Slip this wonderfully newly
remastered version of Ian Hunter’s Classic
album from 1979 into your player and out
bursts Dam-Dah-Ram-Dam, then drums followed
by guitar with keyboards, and there you
are in the middle of the Schizophrenic
world of Ian Hunter. The nine songs featured
on this collection used to comprise five
on side A and four on side B in the days
of good old vinyl. The Schizophrenic title
wasn’t meant to be wholly serious (it
was actually taken from graffiti on a
New York toilet wall), however, listening
to the record it soon became clear that
musically it was split. Side one featured
five relatively commercial songs, and
side two four longer more heavy introverted
pieces that dwelt on past influences on
Ian’s life and showed the darker side
of his character.
After the fire and spat of opener “Just
Another Night” comes swaggering to a halt,
it immediately merges into the bump and
groove of “Wild East”, a mildly energetic
and melodic piece with a sax-based riff
concerning the crazed east side of New
York City. It had an undoubted Springsteen
and Dylan flavour, which is not highly
surprising as joining Hunter in the studio
were 3 of Springsteen’s E-street band
in Ray Bitten (Piano), Gary Tallent (Bass)
and Max Weinberg (Drums) alongside guitar
ace Mick Ronson who had just come off
Dylan’s Rolling Thunder tour.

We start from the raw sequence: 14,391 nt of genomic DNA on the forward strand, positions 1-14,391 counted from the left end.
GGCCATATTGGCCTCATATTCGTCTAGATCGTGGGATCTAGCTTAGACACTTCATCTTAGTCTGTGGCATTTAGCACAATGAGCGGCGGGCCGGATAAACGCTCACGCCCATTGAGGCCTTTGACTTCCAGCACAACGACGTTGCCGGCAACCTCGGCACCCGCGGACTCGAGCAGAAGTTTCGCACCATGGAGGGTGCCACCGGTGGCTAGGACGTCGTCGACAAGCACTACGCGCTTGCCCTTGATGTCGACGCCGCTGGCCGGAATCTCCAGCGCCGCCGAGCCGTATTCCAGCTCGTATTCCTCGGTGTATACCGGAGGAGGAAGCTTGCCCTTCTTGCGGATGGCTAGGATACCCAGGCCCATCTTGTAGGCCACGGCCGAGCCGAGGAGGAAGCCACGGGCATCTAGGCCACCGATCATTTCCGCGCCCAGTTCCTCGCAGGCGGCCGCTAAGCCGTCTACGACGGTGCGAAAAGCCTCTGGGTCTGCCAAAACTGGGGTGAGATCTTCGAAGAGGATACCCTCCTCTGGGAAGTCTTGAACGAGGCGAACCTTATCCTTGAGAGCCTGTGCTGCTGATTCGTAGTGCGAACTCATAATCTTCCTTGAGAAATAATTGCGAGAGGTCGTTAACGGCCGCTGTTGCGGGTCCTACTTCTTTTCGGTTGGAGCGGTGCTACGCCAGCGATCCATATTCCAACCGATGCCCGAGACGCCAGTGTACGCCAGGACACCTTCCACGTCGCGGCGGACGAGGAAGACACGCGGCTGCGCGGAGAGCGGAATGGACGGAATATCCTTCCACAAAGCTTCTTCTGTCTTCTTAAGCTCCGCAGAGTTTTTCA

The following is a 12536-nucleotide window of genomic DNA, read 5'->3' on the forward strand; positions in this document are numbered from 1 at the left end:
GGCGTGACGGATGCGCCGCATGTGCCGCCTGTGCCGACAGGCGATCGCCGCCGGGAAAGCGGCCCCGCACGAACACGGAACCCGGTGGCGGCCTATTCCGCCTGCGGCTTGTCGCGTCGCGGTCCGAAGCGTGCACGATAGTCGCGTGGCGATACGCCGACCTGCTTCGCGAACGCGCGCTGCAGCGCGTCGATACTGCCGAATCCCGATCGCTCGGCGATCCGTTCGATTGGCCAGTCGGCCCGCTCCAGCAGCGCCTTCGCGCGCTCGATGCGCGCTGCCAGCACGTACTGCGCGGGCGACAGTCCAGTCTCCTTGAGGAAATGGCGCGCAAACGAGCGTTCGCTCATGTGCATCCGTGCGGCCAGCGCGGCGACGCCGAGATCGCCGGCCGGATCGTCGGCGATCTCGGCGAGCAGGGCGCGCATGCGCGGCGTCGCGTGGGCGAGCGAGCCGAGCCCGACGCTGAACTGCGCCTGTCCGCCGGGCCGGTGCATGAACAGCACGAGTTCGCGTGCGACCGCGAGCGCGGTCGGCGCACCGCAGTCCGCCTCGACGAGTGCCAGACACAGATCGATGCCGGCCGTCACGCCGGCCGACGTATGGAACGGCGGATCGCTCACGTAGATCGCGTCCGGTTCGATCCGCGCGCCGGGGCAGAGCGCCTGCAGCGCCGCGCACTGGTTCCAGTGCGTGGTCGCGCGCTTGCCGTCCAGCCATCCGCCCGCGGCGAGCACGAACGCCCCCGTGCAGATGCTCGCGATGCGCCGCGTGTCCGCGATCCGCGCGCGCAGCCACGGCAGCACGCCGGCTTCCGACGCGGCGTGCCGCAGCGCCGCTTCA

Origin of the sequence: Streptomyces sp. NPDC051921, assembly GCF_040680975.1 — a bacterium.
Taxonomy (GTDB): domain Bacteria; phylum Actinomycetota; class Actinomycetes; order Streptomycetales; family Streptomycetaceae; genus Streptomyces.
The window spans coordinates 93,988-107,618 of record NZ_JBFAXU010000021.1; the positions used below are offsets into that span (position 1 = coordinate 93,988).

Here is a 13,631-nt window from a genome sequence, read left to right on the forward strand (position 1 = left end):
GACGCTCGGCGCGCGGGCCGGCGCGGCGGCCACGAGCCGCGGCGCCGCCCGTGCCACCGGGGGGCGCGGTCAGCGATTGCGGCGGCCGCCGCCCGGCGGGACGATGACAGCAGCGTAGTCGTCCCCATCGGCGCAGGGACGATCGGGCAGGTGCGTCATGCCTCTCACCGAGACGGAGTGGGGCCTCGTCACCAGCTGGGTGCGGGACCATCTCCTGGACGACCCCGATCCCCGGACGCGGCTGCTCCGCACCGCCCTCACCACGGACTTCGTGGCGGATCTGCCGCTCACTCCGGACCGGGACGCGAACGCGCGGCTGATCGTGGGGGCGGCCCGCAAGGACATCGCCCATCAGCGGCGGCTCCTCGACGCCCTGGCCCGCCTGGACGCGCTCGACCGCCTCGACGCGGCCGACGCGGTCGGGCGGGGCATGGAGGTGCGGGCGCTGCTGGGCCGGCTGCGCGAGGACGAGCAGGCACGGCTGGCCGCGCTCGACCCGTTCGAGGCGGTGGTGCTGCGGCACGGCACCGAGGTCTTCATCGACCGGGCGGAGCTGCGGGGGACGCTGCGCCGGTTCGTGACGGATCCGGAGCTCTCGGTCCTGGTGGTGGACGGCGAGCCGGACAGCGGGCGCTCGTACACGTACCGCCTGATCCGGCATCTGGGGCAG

Next up is Ian Hunter’s anthem to Cleveland,
“Cleveland Rocks” (now used as the theme
tune for the Drew Carey show). It opens
with a spoken section from the infamous
Alan Freed before Ronson fires the whole
thing off with some guitar pyrotenics,
now a staple of all Ian Hunter’s concerts.
Hunter included a touching hymn-like ballad,
“Ships”, concerning his relationship with
his father. “Ships” was subsequently covered
by Barry Mannilow and charted as a hit
single, probably earning more money in
royalties for Ian Hunter then he’d ever
made before. Funny old world this Rock
‘n’ Roll, ain’t it.
Closing side one was Mick Ronson’s favorite
track “When The Daylight Comes”, a light
and simple song that Ian encouraged Mick
to sing duel lead vocals on.
Side two opens with “Life After Death”,
which allowed Ian to explore metaphysical
issues with an all out belting rocker.
“Standing In My Light” shifts moods and
dynamics in gospel fashion. It builds
up slowly and compellingly in terms of
musical anger as Ian gives a stately account
of a new beginning in his life.
“Bastard” is a powerful piece of macho-funk
with a throbbing beat and percussion that
recalls the Rolling Stones Black &
Blue era. Built on a relentless grinding
slow burn the track concerns some poor
unfortunate who crossed Ian and incurred
“The Outsider” closes the record in dramatic
fashion, employing arresting drum and
vocal echoes, topped with more scorching
Ronson lead guitar.
With three months of pre-production the
record produced by Mick & Ian, engineered
by the notorious Bob Clearmountain, took
only one week to record, a further three
weeks to mix, and then went straight into
the Billboard top forty and became Ian
Hunter’s most successful solo project
to this day.
Overall the album was a hard hitting surging
rock record with superb studio sound.
Pawed by Mott The Dog
Remastered by Ella Crew